USGS Research

The United States Geological Survey has completed studies among USGS colleagues and with outside agencies. While some of the results of their work at applicable wherever coal tar sealers are used (see below), they have also studied some of the streams around San Antonio and found:

  • The PAHs were detected most frequently in samples from the Leon Creek and San Antonio River watersheds. 
  • Total PAH concentrations exceeded the Threshold Effects Concentration (TEC)* in 14 percent of the samples and none of the concentrations exceeded the PEC**.
  • Total PAH concentrations in streambed-sediment samples correlate positively with population density; residential, commercial, transportation, and mining land-use categories; and industrial wastewater outfall, wastewater liftstation, and petroleum storage tank potential source of contamination categories.
  •  Mean total PAH concentrations generally are lower in Bexar County samples compared to concentrations in samples collected during previous studies in the Austin and Fort Worth areas, but considering the large ranges and standard deviations associated with the concentrations measured in all three areas, total PAH concentrations are similar.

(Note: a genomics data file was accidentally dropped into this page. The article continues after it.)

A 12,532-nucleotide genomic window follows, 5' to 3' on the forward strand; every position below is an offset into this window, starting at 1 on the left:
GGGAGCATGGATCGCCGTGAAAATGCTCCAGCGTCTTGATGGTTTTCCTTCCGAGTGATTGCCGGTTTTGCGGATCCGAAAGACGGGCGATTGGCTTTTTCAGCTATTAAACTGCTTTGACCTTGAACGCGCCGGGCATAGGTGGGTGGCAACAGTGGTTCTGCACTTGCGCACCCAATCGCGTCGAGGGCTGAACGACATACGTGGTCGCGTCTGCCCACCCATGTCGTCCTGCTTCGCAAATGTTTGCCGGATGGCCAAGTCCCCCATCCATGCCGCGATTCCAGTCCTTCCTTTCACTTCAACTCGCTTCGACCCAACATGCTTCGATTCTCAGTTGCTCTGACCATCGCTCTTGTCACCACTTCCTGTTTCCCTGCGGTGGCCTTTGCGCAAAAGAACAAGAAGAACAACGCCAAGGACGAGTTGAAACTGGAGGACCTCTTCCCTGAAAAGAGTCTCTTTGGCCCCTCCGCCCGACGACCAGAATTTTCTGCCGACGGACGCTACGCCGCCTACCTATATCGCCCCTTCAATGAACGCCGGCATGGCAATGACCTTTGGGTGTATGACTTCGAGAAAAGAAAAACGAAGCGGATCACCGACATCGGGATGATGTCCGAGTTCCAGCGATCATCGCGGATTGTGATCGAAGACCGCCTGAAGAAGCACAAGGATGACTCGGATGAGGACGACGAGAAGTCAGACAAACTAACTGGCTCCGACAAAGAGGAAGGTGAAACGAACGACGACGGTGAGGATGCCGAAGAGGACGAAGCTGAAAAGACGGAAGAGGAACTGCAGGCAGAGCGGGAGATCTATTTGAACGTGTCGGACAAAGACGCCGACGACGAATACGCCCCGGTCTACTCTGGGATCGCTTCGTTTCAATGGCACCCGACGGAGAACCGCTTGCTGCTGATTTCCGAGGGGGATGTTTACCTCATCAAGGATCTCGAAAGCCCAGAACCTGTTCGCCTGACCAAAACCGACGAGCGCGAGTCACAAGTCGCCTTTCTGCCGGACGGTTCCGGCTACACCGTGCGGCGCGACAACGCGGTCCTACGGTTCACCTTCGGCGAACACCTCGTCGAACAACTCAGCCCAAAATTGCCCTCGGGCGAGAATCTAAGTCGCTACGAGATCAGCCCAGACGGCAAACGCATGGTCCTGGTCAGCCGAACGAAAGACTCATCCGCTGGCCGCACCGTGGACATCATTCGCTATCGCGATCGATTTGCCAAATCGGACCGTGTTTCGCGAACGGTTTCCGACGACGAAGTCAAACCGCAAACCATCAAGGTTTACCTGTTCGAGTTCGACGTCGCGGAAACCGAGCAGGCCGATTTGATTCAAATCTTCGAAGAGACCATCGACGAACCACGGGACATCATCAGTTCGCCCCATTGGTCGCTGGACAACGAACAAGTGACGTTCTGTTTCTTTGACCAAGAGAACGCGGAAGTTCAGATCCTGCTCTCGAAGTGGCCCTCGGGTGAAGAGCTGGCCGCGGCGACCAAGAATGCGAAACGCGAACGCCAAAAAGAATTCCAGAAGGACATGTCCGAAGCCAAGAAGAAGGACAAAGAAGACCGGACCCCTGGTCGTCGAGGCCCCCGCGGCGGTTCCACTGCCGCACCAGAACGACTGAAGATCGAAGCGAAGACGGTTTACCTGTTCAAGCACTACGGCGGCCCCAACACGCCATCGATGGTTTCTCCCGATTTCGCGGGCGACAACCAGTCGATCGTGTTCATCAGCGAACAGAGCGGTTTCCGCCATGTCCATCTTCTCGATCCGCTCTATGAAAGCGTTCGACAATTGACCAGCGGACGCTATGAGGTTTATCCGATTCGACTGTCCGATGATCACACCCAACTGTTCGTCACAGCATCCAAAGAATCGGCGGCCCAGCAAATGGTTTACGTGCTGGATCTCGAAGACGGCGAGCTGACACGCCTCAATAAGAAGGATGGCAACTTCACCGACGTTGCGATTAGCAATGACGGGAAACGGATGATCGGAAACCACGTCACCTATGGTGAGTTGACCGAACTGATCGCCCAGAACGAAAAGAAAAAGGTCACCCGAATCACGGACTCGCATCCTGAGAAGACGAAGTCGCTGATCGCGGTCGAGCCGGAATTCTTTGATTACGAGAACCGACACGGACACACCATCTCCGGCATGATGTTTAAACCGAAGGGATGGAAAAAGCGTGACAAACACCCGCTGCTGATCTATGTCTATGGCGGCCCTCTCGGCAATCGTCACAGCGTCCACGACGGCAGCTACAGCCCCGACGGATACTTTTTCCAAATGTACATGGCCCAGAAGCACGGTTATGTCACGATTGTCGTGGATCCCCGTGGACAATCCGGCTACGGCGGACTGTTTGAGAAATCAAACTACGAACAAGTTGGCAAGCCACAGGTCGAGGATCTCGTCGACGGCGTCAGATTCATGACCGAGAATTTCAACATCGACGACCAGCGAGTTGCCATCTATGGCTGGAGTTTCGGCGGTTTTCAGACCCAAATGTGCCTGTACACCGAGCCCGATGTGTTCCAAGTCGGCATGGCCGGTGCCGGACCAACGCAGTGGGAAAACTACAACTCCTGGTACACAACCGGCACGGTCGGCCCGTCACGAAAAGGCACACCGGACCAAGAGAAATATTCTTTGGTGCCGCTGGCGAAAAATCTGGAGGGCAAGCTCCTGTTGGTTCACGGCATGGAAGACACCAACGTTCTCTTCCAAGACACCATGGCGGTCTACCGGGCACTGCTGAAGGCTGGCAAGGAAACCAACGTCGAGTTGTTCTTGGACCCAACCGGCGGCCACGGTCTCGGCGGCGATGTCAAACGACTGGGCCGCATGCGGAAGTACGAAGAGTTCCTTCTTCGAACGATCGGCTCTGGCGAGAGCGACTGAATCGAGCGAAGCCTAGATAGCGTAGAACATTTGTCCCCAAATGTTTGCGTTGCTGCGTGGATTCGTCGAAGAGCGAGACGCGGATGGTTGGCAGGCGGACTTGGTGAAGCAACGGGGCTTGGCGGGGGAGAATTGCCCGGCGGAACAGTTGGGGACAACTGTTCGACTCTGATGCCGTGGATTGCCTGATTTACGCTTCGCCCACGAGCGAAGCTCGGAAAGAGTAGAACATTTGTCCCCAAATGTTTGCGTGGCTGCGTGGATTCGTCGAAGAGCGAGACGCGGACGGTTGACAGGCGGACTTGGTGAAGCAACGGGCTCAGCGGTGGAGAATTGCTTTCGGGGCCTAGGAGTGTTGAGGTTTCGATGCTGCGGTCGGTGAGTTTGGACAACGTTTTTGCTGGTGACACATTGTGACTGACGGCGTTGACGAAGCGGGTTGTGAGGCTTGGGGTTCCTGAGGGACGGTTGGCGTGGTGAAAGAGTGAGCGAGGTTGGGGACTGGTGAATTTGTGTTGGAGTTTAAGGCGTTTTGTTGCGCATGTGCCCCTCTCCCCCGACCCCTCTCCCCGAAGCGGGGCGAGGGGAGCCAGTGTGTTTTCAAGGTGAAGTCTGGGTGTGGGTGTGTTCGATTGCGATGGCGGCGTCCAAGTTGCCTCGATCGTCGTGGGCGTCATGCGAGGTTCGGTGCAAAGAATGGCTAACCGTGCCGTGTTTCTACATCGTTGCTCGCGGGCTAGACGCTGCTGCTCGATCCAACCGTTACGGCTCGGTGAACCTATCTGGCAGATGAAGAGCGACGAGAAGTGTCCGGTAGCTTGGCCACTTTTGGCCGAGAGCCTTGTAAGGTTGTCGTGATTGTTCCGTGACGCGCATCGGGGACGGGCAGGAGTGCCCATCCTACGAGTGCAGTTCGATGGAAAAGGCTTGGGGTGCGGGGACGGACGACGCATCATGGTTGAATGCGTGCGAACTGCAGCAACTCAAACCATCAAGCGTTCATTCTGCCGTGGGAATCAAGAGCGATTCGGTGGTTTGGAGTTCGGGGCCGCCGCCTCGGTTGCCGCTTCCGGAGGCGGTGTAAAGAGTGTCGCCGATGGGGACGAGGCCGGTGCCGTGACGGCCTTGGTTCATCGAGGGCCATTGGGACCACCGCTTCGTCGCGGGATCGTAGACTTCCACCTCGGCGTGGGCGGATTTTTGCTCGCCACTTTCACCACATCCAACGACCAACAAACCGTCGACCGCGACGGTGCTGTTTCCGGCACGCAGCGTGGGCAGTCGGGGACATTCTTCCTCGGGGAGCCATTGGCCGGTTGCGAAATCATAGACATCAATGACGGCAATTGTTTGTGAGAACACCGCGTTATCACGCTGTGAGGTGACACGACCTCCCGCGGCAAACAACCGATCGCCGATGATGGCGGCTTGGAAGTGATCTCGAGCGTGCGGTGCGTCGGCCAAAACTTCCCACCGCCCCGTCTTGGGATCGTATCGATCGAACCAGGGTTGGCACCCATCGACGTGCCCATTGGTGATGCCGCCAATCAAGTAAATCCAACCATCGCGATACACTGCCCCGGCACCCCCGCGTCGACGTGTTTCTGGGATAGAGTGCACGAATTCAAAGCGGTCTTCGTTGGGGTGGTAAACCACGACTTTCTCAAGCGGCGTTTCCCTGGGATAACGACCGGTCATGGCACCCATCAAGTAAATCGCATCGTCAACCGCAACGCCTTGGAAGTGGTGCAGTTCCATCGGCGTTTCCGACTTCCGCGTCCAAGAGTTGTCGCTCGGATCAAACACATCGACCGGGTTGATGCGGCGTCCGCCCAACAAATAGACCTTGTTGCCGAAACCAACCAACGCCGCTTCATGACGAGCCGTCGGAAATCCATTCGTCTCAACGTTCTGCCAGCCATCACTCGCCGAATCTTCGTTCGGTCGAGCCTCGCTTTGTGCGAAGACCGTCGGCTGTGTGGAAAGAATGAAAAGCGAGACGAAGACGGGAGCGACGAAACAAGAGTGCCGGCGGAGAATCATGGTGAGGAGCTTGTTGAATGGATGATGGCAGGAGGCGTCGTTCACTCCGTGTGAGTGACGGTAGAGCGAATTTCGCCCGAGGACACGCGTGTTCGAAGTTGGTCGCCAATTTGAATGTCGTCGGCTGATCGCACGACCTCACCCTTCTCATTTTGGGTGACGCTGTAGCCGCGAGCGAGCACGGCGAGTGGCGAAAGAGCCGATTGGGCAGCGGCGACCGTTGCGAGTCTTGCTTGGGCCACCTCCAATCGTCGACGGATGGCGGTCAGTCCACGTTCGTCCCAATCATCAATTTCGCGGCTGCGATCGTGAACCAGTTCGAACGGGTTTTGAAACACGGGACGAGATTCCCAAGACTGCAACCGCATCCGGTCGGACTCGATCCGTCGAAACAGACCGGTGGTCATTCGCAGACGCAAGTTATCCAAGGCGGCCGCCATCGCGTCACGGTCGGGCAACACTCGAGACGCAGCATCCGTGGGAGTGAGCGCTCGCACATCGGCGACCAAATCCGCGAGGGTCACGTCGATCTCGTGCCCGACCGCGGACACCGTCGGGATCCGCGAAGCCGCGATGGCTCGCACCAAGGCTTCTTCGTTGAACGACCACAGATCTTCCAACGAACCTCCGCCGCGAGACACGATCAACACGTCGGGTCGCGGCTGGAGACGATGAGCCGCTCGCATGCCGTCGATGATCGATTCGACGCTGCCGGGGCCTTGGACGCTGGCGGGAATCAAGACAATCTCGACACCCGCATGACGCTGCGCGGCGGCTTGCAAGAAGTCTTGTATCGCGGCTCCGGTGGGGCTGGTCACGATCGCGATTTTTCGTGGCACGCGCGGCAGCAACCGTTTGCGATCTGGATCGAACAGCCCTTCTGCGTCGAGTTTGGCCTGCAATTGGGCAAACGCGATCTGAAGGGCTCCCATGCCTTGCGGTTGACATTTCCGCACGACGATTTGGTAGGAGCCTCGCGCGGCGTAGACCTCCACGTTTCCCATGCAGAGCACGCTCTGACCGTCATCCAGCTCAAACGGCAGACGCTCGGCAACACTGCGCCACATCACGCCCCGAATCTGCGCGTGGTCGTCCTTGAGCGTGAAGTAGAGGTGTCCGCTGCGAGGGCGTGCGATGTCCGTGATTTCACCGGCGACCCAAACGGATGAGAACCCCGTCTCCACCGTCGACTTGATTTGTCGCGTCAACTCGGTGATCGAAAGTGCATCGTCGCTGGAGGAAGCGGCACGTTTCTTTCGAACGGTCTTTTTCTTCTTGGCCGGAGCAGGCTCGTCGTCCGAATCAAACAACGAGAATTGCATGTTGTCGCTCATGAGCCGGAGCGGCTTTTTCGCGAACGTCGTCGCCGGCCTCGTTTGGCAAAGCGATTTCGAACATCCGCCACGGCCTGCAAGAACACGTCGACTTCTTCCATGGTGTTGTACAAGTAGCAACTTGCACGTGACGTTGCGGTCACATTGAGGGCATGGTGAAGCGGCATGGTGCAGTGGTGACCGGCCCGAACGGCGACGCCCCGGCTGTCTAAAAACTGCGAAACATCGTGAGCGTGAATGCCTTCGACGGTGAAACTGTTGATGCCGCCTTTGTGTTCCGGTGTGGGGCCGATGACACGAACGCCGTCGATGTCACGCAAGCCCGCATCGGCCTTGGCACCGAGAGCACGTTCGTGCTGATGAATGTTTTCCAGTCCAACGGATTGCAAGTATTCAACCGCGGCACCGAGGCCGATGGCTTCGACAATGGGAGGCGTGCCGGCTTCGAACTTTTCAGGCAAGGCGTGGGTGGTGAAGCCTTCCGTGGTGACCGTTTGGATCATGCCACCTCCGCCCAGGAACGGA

• The contribution from each PAH source was estimated by using a chemical mass balance model, which indicated that parking lot coal-tar sealcoat dust is the largest PAH source to the average Bexar County sediment, accounting for 70.2 to 78.9 percent of the PAHs in the mixture. 
kale usgs

Image courtesy of Stephen Kale.

Here’s a summary of their general findings (from their website):

  • Human health
    • Residences adjacent to parking lots with coal-tar-based sealcoat have concentrations of PAHs in house dust 25 times higher than residences adjacent to unsealed pavement or asphalt-sealed pavement.
    • Doses of carcinogenic PAHs through non-dietary ingestion of house dust in residences with coal-tar sealant on the parking lot are 14 times greater than in residences with unsealed pavement, and are more than twice the dose from dietary ingestion, reversing a long-held assumption that dietary PAH exposure exceeds non-dietary exposure.
    • Living adjacent to coal-tar-sealed pavement (a parking lot or driveway, for example) is estimated to increase excess lifetime cancer risk 38 times, and much of the increased risk occurs during early childhood.
  • Environmental health